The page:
Chicken 101: Chicken Pot Pie

In the second part of the Chicken 101 workshop organised by the Richmond Food Security Society, Ian demonstrated how to make pie crust to make a Chicken Pot Pie.

Ian demonstrated how to make a flaky pie crust which will shatters when cut into it for the top and a mealy pie crust for the bottom which holds wet ingredients better.

The ratio of flour:butter:cold water to make a pie crust is 3:2:1. When comes to pastry, weigh your ingredients for precision measurement. If you want to use spelt for the pie crust, you may substitute 1/3 of the flour with spelt.

Chicken-101-Chicken-Pot-Pie-3Pastry making requires everything to be cold. Ian freezes the butter and grate it using a box grater (largest grate).Combine cold butter and flour (unsifted) in a bowl. Salt it for flavour.

Ian illustrated that the flour is like elastic band and the butter cuts (shortens) the gluten strand.

Chicken-101-Chicken-Pot-Pie-4Add cold water a bit at a time.
Chicken-101-Chicken-Pot-Pie-5Ian swirled the mixing bowl to combine the flour/butter and water until it starts to form chunks.
Chicken-101-Chicken-Pot-Pie-6Ian squeezed together the chunk (not knead), one small chunk at a time and place on a floured counter. You do not want to overwork the dough.Add more water when it becomes too dry.
Chicken-101-Chicken-Pot-Pie-7Once all small chunks are formed, Ian gathered them together and form a ball.
Chicken-101-Chicken-Pot-Pie-8Ian then flattened the dough with his palm with a motion away from himself.
Chicken-101-Chicken-Pot-Pie-9Pull back the dough and fold once.
Chicken-101-Chicken-Pot-Pie-10You”ll see chunks of butter and many layers. When the chunks of butter are big, you”ll have a flaky dough.
Chicken-101-Chicken-Pot-Pie-11If you work the dough further more, like a couple more times pressing and folding, you’ll get a mealy dough with smaller chunks of butter.You must rest the dough in the refrigerator for at least 30 minutes before rolling it out for making pie.


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Chicken 101: Chicken Cutlet

This is the third and last of the Basic Food Skills workshops organised by the Richmond Food Security Society. The last workshop is chicken 101.


This workshop revisits how to debone a chicken which was covered in Stocks 101 workshop.


The above video was the demonstration by Ian Lai on how to debone a chicken.

Following the deboning demonstration, Ian proceeds to demonstrate …


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Richmond Community Kitchens celebrate Christmas at HML Seafood Restaurant on No. 3 Rd in Richmond

Minoo organised a Christmas celebration at HML Seafood Restaurant during one of last cooking session of the Richmond Community Kitchen.  The South Arm Community Kitchen had been to this location, also for Christmas celebration in 2007 but it was Kingford Seafood Restaurant back then.


Does anyone know why is this restaurant’s English name is HML Seafood Restaurant? I tried to ask the receptionist on my way out but just got a blunt answer that she does not know.


HML is a big restaurant and it was very busy when we were there at 10:30 am. Minoo had reserved a large table that fits 12 to 15 people.


But, guessed what? 19 people turned up for this gathering. We had to pull another table in order to fit everyone. There were members from various kitchens, i.e. South Arm Community Kitchen, South Arm Cooking Club for Seniors, Gilmore Park Church Community Kitchen and Caring Place Community Kitchen.


Click on the menu above to take a closer look. The prices are average and the good thing is tea is free and it’s 20% off their regular dim sum items all day, even weekends and public holidays. The dim sum menu is on the right hand side.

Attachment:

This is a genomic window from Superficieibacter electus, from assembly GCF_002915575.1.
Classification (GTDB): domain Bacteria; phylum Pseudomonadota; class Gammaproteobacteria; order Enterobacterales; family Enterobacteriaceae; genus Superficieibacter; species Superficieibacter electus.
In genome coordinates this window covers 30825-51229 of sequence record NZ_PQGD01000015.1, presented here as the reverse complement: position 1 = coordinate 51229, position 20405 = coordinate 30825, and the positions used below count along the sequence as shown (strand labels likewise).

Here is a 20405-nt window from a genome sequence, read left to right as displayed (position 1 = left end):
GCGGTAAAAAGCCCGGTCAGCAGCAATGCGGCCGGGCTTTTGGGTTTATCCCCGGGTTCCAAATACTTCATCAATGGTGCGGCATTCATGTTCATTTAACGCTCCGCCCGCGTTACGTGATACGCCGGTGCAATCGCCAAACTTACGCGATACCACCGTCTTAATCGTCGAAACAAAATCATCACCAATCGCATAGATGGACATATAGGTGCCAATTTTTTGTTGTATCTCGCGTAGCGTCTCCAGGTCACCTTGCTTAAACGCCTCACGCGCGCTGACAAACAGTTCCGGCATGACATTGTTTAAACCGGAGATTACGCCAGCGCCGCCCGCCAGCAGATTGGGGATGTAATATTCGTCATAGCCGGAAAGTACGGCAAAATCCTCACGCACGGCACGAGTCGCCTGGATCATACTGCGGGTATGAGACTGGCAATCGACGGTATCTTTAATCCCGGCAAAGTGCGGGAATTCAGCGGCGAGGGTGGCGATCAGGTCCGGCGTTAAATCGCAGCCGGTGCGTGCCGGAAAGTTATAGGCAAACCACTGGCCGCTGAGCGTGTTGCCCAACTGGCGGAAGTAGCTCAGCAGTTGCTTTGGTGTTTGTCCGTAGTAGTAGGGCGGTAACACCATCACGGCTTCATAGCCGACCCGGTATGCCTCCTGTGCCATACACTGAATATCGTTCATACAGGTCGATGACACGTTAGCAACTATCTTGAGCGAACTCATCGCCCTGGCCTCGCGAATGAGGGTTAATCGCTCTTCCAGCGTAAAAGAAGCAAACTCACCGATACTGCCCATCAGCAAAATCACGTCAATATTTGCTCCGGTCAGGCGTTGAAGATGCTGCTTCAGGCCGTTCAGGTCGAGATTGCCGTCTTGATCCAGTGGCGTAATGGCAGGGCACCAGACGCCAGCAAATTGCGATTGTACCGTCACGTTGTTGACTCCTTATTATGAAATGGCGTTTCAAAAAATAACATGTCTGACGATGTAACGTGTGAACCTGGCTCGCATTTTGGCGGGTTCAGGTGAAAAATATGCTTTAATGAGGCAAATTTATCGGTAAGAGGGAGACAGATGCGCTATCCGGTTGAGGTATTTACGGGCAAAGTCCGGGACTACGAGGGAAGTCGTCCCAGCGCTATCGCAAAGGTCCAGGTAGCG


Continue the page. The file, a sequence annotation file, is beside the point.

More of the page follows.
We ordered a lot of food. In fact, I’m glad the captain came to us to alert us that we ordered way too much and cut down on the quantities of some of the items. Yet, we still have leftovers to bring home. What Minoo particular like in this restaurant is … (more…)

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Raisin Scones

The second baked goods which Minoo prepared at the Gilmore Park Church Community Kitchen is Raisin Scones.


The Raisin Scones are a hit with my boys as they are buttery. I made this with grated Cheddar or Parmesan cheese at home as my boys do not like raisins.


  • 2 cups (500ml) all-purpose flour
  • 1/4 cup and 1 tablespoon granulated sugar
  • 4 teaspoons (18ml) baking powder
  • 1/2 teaspoon (2ml) salt
  • 1/2 cup (125ml) cold unsalted butter, cubed
  • 1/4 cup (50ml) sultana raisins
  • 1 egg
  • 3/4 cup (175ml) milk


Source: unknown via Minoo


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Dates and Prunes Squares

Minoo decided to have a theme of baked goods at the Gilmore Park Church Community Kitchen. It is the time of the year where there will be numerous potlucks to attend and baked goods make a good potluck item. Making baked goods as a gift during this holiday season is so much more personal and thoughtful than buying store bought gifts.


The first recipe is a Dates and Prunes Squares. This is a crumbly square but it is so good with the natural sweetness from the dates and prunes and it’s rich in fiber.


  • 1 1/2 cups (375ml) chopped pitted dates
  • 1 1/2 cups (375ml) chopped pitted prunes
  • 1 cup (250ml) boiling water
  • 3/4 teaspoon (4ml) ground cinnamon
  • 1/4 teaspoon (1ml) ground nutmeg
  • 1 pinch salt
  • 1 1/2 cups (375ml) large-flake rolled oats
  • 1 1/4 cups (300ml) all-purpose flour
  • 1/2 cup packed brown sugar
  • 1/2 teaspoon (2ml) salt
  • 1/2 teaspoon (2ml) baking soda
  • 2/3 cup (150ml) unsalted butter, softened
  • 2 tablespoons (25ml) cold water
  • 1/2 cup (125ml) chopped almonds


Source: unknown via Minoo


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Sugar Puffs

Betty made a dessert in the South Arm Community Kitchen. Betty had just learned how to make this Sugar Puffs from her friend a day earlier. Betty is a fast learner.


The Sugar Puffs remind me of the fennel cake that I had at the PNE. However, this Sugar Puffs is slightly chewier. I ate a lot of this while others were indulging in the Green Cabbage and Egg Dumplings; my sweet tooth.


  • 2 cups of glutinous rice flour
  • 1/4 cup granulated sugar
  • 1 cup water

For coating:

  • 1/2 cup of peanut flour
  • 1/4 cup of icing sugar (if you cannot find peanut flour, you can just use icing flour alone)


Source: Betty


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Green Cabbage and Egg Dumplings